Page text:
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Private matter?

The recent European Court of Human Rights ruling against retaining DNA samples has thrown the right to private life into sharp relief, says Lucy Corrin

20 January 2009

The government is being forced to revisit legislation on DNA retention for the purposes of investigating and detecting crime.

The case of Marper v UK (30562/04 [2008] ECHR 1581), heard in the Grand Chamber of the European Court of Human Rights on 4 December, considered whether the UK should be allowed to retain fingerprints and DNA samples of a person accused of a crime and use them for the purpose of detecting other criminal behaviour.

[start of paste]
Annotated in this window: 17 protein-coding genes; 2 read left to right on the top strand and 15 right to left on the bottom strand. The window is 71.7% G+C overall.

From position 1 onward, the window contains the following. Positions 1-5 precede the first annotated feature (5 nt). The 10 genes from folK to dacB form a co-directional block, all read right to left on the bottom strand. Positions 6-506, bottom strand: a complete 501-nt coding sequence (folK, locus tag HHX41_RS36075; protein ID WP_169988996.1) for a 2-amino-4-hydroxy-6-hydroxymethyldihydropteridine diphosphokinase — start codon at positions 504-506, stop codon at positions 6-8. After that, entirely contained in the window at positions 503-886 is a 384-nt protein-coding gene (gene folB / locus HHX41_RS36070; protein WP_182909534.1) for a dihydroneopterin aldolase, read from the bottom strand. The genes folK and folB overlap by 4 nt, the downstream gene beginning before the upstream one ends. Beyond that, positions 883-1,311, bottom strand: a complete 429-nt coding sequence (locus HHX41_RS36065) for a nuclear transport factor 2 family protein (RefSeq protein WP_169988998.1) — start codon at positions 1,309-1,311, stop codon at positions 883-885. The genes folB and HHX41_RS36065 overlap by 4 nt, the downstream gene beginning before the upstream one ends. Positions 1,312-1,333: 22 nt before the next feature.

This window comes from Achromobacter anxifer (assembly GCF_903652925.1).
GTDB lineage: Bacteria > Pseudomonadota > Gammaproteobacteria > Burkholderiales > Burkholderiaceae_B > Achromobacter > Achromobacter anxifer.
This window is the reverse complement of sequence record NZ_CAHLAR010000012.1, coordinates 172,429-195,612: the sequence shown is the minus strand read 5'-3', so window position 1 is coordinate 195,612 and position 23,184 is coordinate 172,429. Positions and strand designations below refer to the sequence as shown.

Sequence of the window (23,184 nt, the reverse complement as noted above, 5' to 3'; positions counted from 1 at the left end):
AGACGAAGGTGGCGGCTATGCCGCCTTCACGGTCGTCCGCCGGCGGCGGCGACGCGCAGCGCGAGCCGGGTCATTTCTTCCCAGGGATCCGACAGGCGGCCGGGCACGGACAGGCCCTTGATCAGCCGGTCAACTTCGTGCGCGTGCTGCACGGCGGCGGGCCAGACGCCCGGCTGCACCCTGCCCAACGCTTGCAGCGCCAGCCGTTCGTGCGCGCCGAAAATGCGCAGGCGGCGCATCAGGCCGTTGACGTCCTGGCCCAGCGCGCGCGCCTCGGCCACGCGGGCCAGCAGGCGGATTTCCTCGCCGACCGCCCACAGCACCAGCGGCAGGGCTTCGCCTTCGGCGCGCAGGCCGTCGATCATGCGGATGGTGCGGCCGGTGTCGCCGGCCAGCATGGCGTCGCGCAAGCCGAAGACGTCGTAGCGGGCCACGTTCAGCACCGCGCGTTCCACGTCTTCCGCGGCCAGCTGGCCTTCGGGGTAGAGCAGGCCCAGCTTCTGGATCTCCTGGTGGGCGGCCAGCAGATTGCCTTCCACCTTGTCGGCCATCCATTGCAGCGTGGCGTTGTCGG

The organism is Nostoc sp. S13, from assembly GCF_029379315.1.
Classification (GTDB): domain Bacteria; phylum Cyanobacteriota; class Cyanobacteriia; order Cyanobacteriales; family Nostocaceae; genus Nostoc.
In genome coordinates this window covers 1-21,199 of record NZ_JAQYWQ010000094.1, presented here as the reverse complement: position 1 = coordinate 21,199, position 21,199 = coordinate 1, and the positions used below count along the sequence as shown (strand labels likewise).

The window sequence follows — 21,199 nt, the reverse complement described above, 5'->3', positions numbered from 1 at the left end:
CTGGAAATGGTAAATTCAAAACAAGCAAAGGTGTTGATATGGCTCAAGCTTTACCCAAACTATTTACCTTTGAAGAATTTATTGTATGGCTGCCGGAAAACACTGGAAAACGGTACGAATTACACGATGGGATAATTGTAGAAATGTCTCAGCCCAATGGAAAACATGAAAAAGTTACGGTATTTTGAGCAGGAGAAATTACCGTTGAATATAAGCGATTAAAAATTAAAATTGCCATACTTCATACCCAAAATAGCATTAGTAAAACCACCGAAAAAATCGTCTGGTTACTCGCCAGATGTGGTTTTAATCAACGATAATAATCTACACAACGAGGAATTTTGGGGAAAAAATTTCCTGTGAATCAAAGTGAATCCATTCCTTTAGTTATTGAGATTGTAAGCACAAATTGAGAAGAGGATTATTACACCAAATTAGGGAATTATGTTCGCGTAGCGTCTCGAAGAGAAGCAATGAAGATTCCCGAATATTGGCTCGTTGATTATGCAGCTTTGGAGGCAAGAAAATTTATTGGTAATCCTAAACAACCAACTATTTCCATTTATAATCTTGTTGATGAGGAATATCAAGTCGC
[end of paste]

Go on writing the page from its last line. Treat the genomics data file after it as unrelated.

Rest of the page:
The applicants’ complaint rested on Articles 8 and 14. Their argument was that the authorities had continued to retain their fingerprints, samples and DNA profiles after the criminal proceedings against them had ended with an acquittal or had been discontinued.

The central issue was whether retention infringed the applicants’ right to private life. The applicants contended that there was an interference with their private life that was unjustified under Art.8(2). Art.8(2) allows states to interfere with privacy if a measure is ...

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